Olga Ravn, trans. from the Danish by Sophia Hersi Smith and Jennifer Russell. New Directions, $18.95 trade paper (416p) ISBN 978-0-8112-3471-9
Ravn (The Employees) combines autofiction, criticism, and poetry for a remarkable experimental narrative that probes the dark side of pregnancy, childhood, and new motherhood. In vignettes that serve as a framing device, a fictional Ravn recounts finding a pregnancy journal four years after her first child was born, along with other pages written postpartum that she doesn’t remember having produced (“If it weren’t for my handwriting, I might have assumed it was all written by a stranger”). Credit for these writings is assigned to Anna, an authorial double named after the protagonist of Doris Lessing’s “The Golden Notebook.” Anna devotes many passages to her anxiety, and she copes by reminding herself she has a way out with suicide. A new riff emerges on the classic doppelgänger trope of doubles in mortal combat, as Ravn imagines Anna stabbing her to death. It’s an unsettling and visionary fictional enactment of Ravn’s thinking, which is on glimmering display in chapters devoted to Charlotte Perkins Gilman's “The Yellow Wallpaper” and Mary Shelley’s Frankenstein, where Ravn considers how a woman writer’s creative output can be both dangerous and essential to her survival. This brilliant and unflinching work deserves to be a classic. (Oct.)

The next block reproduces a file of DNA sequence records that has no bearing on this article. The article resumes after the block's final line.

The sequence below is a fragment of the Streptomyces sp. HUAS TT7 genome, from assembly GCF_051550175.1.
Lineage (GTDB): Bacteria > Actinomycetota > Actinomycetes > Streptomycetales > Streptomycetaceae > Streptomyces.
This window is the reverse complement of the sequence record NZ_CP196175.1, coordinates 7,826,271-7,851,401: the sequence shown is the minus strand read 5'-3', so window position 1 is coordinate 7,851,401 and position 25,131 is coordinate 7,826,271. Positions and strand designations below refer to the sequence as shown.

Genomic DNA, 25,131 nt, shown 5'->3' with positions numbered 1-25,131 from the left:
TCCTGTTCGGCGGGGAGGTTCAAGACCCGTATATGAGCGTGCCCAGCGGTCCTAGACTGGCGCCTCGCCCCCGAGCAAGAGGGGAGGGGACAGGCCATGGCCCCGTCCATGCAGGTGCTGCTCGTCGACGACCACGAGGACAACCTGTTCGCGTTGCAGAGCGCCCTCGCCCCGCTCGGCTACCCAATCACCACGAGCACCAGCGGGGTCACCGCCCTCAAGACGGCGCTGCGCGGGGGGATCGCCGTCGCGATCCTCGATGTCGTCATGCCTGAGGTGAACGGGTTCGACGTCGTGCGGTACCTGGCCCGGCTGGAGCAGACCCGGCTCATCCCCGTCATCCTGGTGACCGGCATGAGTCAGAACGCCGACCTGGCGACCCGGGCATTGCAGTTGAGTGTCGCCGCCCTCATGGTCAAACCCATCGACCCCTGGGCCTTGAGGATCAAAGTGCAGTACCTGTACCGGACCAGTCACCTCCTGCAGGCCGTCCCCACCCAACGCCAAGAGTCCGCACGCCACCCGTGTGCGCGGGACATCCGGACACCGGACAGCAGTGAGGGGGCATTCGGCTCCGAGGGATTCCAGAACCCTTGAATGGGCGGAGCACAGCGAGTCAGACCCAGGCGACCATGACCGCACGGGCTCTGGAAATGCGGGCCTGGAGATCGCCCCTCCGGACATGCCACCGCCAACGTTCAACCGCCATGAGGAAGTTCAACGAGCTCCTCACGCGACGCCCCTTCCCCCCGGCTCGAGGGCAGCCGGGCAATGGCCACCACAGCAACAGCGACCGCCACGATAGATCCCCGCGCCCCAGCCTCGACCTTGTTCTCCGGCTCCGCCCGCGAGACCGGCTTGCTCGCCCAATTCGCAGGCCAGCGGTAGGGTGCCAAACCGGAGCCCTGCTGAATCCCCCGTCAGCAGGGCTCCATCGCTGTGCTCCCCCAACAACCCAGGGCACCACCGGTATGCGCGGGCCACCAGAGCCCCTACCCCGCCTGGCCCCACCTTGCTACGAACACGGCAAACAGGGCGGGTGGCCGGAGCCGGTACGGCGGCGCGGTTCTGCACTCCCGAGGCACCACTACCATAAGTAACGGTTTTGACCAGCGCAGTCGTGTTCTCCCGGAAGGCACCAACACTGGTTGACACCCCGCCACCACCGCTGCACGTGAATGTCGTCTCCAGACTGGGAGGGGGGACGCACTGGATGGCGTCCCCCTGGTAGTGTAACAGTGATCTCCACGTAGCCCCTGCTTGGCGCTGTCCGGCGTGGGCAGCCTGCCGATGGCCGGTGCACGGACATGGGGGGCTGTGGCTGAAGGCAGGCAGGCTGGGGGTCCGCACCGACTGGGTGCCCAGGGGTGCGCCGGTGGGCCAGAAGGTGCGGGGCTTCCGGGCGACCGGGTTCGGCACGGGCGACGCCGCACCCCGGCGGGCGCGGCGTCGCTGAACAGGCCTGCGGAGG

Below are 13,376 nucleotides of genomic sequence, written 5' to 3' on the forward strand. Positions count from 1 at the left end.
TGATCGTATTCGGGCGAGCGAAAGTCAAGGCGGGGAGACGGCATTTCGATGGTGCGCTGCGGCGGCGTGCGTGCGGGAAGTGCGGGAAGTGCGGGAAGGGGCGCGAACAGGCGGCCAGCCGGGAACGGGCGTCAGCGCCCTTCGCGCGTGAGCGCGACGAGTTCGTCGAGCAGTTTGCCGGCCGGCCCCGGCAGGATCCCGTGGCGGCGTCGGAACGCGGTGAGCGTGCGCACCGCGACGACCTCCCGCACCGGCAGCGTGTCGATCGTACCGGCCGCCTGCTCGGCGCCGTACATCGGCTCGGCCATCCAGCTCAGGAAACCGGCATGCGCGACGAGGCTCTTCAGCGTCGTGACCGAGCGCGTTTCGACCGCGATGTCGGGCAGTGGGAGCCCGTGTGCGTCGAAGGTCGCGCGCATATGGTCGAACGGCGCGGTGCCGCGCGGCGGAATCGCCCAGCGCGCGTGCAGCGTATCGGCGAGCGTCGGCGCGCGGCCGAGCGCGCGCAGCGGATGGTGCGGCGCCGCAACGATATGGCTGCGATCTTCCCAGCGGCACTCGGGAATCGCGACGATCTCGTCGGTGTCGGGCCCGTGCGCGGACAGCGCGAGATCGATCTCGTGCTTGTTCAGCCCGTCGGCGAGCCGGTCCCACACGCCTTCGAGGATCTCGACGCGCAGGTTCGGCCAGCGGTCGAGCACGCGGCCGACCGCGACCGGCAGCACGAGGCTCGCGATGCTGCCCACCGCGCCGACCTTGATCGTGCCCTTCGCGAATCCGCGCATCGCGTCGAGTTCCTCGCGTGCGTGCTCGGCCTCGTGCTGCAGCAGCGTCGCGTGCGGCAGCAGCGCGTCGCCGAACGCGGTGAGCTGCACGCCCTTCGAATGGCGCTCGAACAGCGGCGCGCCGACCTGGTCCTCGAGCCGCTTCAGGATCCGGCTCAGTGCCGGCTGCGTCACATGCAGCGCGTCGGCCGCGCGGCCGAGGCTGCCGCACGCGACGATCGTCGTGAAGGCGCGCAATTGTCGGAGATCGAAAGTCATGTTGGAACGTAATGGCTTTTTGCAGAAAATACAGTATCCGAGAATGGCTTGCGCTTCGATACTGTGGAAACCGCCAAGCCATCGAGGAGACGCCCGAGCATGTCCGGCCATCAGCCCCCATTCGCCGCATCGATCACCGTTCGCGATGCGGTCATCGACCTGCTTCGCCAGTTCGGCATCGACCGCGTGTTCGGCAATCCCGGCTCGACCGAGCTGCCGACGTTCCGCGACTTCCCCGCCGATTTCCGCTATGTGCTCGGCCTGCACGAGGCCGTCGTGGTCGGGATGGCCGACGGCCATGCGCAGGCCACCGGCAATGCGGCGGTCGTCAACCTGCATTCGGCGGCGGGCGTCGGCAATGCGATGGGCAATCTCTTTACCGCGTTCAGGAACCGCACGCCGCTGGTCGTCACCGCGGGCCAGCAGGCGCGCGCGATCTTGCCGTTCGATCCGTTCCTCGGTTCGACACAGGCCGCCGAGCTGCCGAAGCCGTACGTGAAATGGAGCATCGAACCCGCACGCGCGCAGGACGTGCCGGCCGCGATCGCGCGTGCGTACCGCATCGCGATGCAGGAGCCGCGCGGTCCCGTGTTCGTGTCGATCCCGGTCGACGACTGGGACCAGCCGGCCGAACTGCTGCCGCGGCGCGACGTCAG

Correction: An earlier version of this review misidentified the inspiration for the character Anna’s name.
Reviewed on: 09/08/2023